Capistrano Swallows

swallows return to capistrano

The annual swallows return to Capistrano is a popular event, and as a native of southern California, I’ve been fortunate to have witnessed the arrival of the swallows of Capistrano more than once. I say fortunate because over the past few years the avian visitors have gone missing–and the swallows have actually headed for the hills.

The famed swallows of Capistrano have relocated to less urbanized areas and are showing up in the San Bernardino Mountains (Big Bear Lake) while others have taken up residence at other areas around southern California including the Vellano Country Club in Chino Hills. Only a few can be found under freeway overpasses not too far away from the San Juan Capistrano Mission.

san juan capistrano swallows

Just why the swallows migration has changed is up for speculation.

Locals and visitors alike have celebrated the annual migration of the swallows for as long as some of us can remember, and it is disappointing to those who show up for the Swallows Day Parade only to find the avian ambassadors missing.

The annual swallow migration has received a lot of attention over the years. For instance, Leon Rene’s 1939 hit, When the Swallows Come Back to Capistrano song lyrics are a tribute to the long migration.

The amazing journey takes the swallows over 12,000 miles round-trip. They abandon their winter haven in Goya, Corrientes, Argentina and travel to southern California, arriving on St Joseph’s Day (March 19th) and then begin the return trip to Argentina on the Day of San Juan (October 23rd).

Some people mistakenly confuse sparrows with the swallows who migrate to Capistrano, but it is actually a species of cliff swallow (Petrochelidon pyrrhonota) that migrates.

It used to be that scouts arrived a few days prior to the main flock who would arrive in large numbers shortly after. The swallows are known for their energetic movements and their jug-shaped nests of mud and clay. Upon arrival, they quickly rebuild the mud nests clinging under the eves of buildings in the area and begin rearing their young.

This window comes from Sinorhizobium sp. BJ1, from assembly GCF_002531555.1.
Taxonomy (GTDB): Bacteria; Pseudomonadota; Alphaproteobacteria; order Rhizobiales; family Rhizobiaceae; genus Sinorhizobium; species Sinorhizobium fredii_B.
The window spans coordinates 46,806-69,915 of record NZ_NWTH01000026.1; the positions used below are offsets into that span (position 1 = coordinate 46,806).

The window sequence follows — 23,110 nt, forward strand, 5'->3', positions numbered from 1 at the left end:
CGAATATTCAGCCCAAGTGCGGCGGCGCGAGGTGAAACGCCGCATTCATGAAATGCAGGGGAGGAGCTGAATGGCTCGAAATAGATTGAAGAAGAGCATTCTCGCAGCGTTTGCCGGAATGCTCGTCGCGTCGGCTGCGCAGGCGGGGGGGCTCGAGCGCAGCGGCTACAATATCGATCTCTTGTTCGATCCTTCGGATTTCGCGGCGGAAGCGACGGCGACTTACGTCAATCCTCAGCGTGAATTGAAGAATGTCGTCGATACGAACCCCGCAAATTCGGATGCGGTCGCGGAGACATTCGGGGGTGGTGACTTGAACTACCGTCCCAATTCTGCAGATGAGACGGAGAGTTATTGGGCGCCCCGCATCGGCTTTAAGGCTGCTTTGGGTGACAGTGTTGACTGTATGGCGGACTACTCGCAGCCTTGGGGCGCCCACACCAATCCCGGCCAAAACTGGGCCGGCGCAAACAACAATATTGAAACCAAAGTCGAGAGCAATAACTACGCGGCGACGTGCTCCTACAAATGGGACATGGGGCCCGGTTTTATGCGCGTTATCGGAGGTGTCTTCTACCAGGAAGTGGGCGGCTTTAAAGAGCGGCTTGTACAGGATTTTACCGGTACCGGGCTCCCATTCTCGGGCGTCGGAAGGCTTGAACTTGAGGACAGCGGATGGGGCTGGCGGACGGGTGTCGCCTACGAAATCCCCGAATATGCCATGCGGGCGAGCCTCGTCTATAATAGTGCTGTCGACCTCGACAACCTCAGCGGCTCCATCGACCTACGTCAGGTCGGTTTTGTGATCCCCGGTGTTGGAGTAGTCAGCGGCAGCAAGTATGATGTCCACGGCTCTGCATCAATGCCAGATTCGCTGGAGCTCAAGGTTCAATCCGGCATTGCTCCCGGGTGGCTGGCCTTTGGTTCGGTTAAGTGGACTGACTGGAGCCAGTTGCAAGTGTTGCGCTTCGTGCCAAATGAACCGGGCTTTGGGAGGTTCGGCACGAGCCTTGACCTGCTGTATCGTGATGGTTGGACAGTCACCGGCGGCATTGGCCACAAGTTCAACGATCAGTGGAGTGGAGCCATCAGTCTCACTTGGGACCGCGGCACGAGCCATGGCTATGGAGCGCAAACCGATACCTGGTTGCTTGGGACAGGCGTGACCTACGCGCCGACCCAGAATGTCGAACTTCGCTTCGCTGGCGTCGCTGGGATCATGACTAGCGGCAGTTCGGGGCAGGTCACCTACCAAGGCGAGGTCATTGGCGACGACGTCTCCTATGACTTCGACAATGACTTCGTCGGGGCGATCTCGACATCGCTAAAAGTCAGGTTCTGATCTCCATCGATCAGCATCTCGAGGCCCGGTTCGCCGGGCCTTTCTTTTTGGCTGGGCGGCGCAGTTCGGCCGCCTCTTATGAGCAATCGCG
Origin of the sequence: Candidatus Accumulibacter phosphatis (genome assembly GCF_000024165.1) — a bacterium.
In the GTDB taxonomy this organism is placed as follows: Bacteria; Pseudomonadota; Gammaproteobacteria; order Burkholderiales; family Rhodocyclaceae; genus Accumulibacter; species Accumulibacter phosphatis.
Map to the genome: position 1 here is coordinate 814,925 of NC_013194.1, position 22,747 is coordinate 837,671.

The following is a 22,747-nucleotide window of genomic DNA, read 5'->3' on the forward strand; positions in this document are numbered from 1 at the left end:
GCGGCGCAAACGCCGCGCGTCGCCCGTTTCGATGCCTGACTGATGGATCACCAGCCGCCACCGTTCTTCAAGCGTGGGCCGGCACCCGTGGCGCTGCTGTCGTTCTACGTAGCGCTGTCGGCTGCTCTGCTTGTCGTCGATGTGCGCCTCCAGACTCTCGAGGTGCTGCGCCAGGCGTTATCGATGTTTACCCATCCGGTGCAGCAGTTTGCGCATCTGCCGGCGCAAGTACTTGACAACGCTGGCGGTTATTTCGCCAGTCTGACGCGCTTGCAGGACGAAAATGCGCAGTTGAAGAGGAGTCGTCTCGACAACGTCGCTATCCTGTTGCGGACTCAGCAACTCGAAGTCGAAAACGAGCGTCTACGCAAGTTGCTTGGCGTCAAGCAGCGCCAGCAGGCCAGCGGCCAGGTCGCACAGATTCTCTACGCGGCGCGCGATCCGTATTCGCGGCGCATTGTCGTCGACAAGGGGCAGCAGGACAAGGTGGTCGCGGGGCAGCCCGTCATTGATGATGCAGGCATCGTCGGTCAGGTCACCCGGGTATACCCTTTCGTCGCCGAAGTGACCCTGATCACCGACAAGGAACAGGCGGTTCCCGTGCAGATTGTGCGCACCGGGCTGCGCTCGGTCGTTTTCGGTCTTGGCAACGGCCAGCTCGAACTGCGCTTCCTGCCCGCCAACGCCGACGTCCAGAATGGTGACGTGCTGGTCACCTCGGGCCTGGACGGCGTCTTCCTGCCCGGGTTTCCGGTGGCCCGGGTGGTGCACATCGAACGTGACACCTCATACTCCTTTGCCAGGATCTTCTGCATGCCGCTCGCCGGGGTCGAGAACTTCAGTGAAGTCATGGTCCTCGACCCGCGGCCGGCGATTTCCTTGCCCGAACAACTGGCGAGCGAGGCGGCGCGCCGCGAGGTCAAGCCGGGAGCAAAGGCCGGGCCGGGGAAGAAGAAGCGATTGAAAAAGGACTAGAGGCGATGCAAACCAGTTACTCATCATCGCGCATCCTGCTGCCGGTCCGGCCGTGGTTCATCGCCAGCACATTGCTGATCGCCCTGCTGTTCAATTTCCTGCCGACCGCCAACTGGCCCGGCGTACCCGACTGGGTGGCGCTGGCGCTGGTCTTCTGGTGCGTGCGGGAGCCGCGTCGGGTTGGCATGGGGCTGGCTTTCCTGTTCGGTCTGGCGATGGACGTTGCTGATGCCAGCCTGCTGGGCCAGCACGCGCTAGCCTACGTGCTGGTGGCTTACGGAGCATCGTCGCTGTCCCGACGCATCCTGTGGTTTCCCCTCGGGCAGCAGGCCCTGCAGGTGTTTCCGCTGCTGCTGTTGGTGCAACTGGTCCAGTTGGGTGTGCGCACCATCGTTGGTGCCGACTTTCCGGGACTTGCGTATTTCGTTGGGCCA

Centuries ago the San Juan Capistrano Mission padres noticed that the swallows returned consistently on St. Joseph’s Day. The tradition of celebrating the swallows return to Capistrano began then and people would arrive from around the world to officially welcome the birds back. Today the people still come but just why the birds no longer do remains a mystery.

At one time, the Mission also offered the highest, most protected perches in the area but it seems that construction and other changes have made the location less attractive to the birds. Another influencing factor may be that the California mission once provided an abundant food source (insects) but as the insect population decreased due to urbanization and the continued development of the area, most birds seem to have relocated.

To try and sort out just why the swallow migration changed, the Mission called upon Charles R. Brown, an ornithologist from the University of Tulsa in Oklahoma,to see if they could find ways to attract the swallows back to the area–but it doesn’t look promising.

So for now, I enjoy the birds from my perch above the lake near Big Bear. You can enjoy them too if you decide to try and see them near their arrival date in their new locations.

In the meantime, I invite you to enjoy these two short videos from other regions in California where these winged travelers can now be found.

Cliff Swallow Photo Credit: Ingrid Taylor

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